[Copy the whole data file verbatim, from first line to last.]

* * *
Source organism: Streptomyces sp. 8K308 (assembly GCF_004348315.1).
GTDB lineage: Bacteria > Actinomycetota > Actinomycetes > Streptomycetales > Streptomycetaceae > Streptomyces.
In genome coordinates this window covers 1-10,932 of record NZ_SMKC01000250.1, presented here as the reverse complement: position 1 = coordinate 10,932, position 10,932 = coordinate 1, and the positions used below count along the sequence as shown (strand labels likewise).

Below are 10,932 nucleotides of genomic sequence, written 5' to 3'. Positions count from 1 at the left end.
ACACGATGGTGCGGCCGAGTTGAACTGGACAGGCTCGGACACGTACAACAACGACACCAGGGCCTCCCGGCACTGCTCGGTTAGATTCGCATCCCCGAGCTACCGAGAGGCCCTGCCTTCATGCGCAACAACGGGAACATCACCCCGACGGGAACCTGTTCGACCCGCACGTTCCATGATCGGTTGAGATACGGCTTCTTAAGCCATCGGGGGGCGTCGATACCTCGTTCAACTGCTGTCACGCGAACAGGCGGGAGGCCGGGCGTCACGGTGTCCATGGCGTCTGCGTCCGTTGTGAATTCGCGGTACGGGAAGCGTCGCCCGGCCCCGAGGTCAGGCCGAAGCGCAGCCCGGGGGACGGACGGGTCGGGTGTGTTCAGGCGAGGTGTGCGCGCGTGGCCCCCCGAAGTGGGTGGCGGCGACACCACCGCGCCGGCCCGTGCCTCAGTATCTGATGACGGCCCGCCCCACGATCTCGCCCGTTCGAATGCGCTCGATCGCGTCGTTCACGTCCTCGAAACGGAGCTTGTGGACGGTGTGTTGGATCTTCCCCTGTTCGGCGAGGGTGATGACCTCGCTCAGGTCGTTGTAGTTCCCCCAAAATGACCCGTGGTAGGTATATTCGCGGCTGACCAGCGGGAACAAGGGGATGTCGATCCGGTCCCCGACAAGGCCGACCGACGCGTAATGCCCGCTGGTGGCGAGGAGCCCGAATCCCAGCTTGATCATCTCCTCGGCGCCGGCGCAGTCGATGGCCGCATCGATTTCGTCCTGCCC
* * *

Source organism: Streptomyces sp. 8K308 (assembly GCF_004348315.1).
GTDB lineage: Bacteria > Actinomycetota > Actinomycetes > Streptomycetales > Streptomycetaceae > Streptomyces.
In genome coordinates this window covers 1-10,932 of record NZ_SMKC01000250.1, presented here as the reverse complement: position 1 = coordinate 10,932, position 10,932 = coordinate 1, and the positions used below count along the sequence as shown (strand labels likewise).

Below are 10,932 nucleotides of genomic sequence, written 5' to 3'. Positions count from 1 at the left end.
ACACGATGGTGCGGCCGAGTTGAACTGGACAGGCTCGGACACGTACAACAACGACACCAGGGCCTCCCGGCACTGCTCGGTTAGATTCGCATCCCCGAGCTACCGAGAGGCCCTGCCTTCATGCGCAACAACGGGAACATCACCCCGACGGGAACCTGTTCGACCCGCACGTTCCATGATCGGTTGAGATACGGCTTCTTAAGCCATCGGGGGGCGTCGATACCTCGTTCAACTGCTGTCACGCGAACAGGCGGGAGGCCGGGCGTCACGGTGTCCATGGCGTCTGCGTCCGTTGTGAATTCGCGGTACGGGAAGCGTCGCCCGGCCCCGAGGTCAGGCCGAAGCGCAGCCCGGGGGACGGACGGGTCGGGTGTGTTCAGGCGAGGTGTGCGCGCGTGGCCCCCCGAAGTGGGTGGCGGCGACACCACCGCGCCGGCCCGTGCCTCAGTATCTGATGACGGCCCGCCCCACGATCTCGCCCGTTCGAATGCGCTCGATCGCGTCGTTCACGTCCTCGAAACGGAGCTTGTGGACGGTGTGTTGGATCTTCCCCTGTTCGGCGAGGGTGATGACCTCGCTCAGGTCGTTGTAGTTCCCCCAAAATGACCCGTGGTAGGTATATTCGCGGCTGACCAGCGGGAACAAGGGGATGTCGATCCGGTCCCCGACAAGGCCGACCGACGCGTAATGCCCGCTGGTGGCGAGGAGCCCGAATCCCAGCTTGATCATCTCCTCGGCGCCGGCGCAGTCGATGGCCGCATCGATTTCGTCCTGCCC